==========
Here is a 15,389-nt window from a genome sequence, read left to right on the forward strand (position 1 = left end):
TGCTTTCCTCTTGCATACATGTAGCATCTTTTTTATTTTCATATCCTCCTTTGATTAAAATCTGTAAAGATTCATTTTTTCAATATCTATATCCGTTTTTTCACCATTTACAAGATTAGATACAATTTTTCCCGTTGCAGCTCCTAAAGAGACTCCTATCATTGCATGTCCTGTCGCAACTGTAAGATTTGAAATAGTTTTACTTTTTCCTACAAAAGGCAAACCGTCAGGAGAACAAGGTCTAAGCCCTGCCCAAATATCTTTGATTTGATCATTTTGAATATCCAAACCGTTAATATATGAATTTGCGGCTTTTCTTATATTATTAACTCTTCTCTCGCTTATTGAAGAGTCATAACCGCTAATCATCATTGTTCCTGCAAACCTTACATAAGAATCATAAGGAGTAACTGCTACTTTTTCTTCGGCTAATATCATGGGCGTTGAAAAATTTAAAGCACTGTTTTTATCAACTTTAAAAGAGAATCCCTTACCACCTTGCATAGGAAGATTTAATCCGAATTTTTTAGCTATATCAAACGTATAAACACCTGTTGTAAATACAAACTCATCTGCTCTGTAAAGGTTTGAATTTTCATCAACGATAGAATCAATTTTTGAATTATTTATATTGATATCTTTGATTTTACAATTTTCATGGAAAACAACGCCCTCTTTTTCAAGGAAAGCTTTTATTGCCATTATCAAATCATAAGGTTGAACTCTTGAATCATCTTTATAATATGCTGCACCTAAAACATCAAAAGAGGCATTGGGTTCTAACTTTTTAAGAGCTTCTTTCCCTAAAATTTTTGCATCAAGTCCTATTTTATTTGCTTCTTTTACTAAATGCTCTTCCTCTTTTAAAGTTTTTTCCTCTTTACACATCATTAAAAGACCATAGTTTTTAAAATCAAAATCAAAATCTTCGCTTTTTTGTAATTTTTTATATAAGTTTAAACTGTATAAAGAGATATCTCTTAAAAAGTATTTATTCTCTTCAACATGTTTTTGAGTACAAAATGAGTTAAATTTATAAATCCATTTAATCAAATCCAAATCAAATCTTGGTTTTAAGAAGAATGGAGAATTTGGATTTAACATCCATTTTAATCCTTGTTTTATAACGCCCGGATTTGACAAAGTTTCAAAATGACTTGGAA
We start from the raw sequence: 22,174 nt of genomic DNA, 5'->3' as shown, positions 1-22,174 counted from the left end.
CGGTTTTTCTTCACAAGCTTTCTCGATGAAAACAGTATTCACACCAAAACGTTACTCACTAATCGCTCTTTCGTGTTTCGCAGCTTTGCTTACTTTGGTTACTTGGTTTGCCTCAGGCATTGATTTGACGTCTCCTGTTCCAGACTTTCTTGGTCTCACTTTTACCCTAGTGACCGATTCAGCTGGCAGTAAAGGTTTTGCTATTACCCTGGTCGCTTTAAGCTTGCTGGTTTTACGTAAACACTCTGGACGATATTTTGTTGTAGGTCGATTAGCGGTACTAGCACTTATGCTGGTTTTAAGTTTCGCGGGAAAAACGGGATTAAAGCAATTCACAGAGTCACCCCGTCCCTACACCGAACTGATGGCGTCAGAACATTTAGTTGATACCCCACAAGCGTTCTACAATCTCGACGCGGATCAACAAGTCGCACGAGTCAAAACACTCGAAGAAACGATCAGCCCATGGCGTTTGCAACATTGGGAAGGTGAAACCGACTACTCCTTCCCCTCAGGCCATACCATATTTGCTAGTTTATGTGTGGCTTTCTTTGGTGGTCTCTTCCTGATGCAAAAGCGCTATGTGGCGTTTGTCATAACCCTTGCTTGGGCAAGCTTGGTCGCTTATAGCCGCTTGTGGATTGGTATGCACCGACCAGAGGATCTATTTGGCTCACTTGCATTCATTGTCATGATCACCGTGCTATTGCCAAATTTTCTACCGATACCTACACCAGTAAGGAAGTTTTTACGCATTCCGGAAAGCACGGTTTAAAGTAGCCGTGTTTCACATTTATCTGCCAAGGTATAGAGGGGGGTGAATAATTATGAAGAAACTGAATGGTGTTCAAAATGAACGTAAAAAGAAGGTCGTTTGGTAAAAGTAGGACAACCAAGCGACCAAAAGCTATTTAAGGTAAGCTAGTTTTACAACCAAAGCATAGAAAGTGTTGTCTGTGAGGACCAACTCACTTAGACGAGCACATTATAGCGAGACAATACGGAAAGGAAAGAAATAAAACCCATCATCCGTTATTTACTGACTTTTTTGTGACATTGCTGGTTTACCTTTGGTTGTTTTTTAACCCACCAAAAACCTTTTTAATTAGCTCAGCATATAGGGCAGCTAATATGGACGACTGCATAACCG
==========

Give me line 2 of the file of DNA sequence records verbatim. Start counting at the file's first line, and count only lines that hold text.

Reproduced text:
TGCTTTCCTCTTGCATACATGTAGCATCTTTTTTATTTTCATATCCTCCTTTGATTAAAATCTGTAAAGATTCATTTTTTCAATATCTATATCCGTTTTTTCACCATTTACAAGATTAGATACAATTTTTCCCGTTGCAGCTCCTAAAGAGACTCCTATCATTGCATGTCCTGTCGCAACTGTAAGATTTGAAATAGTTTTACTTTTTCCTACAAAAGGCAAACCGTCAGGAGAACAAGGTCTAAGCCCTGCCCAAATATCTTTGATTTGATCATTTTGAATATCCAAACCGTTAATATATGAATTTGCGGCTTTTCTTATATTATTAACTCTTCTCTCGCTTATTGAAGAGTCATAACCGCTAATCATCATTGTTCCTGCAAACCTTACATAAGAATCATAAGGAGTAACTGCTACTTTTTCTTCGGCTAATATCATGGGCGTTGAAAAATTTAAAGCACTGTTTTTATCAACTTTAAAAGAGAATCCCTTACCACCTTGCATAGGAAGATTTAATCCGAATTTTTTAGCTATATCAAACGTATAAACACCTGTTGTAAATACAAACTCATCTGCTCTGTAAAGGTTTGAATTTTCATCAACGATAGAATCAATTTTTGAATTATTTATATTGATATCTTTGATTTTACAATTTTCATGGAAAACAACGCCCTCTTTTTCAAGGAAAGCTTTTATTGCCATTATCAAATCATAAGGTTGAACTCTTGAATCATCTTTATAATATGCTGCACCTAAAACATCAAAAGAGGCATTGGGTTCTAACTTTTTAAGAGCTTCTTTCCCTAAAATTTTTGCATCAAGTCCTATTTTATTTGCTTCTTTTACTAAATGCTCTTCCTCTTTTAAAGTTTTTTCCTCTTTACACATCATTAAAAGACCATAGTTTTTAAAATCAAAATCAAAATCTTCGCTTTTTTGTAATTTTTTATATAAGTTTAAACTGTATAAAGAGATATCTCTTAAAAAGTATTTATTCTCTTCAACATGTTTTTGAGTACAAAATGAGTTAAATTTATAAATCCATTTAATCAAATCCAAATCAAATCTTGGTTTTAAGAAGAATGGAGAATTTGGATTTAACATCCATTTTAATCCTTGTTTTATAACGCCCGGATTTGACAAAGTTTCAAAATGACTTGGAA